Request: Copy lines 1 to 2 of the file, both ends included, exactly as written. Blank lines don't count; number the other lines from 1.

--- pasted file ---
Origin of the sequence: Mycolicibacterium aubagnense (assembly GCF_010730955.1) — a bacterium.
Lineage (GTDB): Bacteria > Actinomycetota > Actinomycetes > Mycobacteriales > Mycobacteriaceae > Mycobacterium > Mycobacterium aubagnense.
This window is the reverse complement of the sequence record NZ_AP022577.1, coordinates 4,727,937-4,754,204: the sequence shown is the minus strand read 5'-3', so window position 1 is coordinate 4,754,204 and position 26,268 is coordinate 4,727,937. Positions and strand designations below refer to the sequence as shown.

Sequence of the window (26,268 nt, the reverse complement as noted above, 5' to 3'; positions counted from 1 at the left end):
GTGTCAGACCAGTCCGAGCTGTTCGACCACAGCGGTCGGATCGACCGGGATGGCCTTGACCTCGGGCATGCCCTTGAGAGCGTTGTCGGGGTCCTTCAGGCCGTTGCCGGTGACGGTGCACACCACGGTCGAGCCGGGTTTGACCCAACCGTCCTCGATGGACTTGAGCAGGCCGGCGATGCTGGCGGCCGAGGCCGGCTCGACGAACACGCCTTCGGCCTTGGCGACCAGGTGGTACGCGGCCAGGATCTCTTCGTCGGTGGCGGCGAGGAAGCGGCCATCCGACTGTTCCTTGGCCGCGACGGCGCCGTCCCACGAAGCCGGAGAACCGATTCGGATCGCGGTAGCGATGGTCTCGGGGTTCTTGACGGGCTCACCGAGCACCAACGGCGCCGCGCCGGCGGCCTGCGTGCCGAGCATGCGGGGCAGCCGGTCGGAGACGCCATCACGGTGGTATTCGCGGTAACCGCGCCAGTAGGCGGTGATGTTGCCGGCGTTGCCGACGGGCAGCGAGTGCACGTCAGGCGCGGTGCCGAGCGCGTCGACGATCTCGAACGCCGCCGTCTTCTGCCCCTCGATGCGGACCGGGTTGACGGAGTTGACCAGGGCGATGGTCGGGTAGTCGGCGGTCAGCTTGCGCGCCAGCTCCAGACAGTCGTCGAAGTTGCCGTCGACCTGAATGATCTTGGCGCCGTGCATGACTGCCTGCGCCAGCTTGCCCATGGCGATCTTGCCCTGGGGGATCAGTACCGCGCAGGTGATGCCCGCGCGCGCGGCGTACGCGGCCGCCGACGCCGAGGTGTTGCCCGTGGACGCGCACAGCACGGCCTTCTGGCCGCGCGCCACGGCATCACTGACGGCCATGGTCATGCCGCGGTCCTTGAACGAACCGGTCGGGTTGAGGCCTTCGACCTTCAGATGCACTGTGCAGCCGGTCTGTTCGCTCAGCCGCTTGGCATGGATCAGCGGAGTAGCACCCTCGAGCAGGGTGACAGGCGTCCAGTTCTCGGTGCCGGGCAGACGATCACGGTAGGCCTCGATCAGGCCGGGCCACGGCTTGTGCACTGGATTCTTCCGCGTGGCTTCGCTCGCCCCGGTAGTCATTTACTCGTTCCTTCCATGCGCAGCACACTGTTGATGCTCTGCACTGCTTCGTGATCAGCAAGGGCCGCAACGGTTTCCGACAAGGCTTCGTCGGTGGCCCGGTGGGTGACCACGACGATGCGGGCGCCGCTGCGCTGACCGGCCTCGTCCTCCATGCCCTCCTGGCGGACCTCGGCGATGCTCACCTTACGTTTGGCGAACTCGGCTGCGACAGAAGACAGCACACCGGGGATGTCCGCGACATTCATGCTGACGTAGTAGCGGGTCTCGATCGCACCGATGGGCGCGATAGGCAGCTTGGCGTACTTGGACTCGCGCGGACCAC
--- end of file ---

Origin of the sequence: Mycolicibacterium aubagnense (assembly GCF_010730955.1) — a bacterium.
Lineage (GTDB): Bacteria > Actinomycetota > Actinomycetes > Mycobacteriales > Mycobacteriaceae > Mycobacterium > Mycobacterium aubagnense.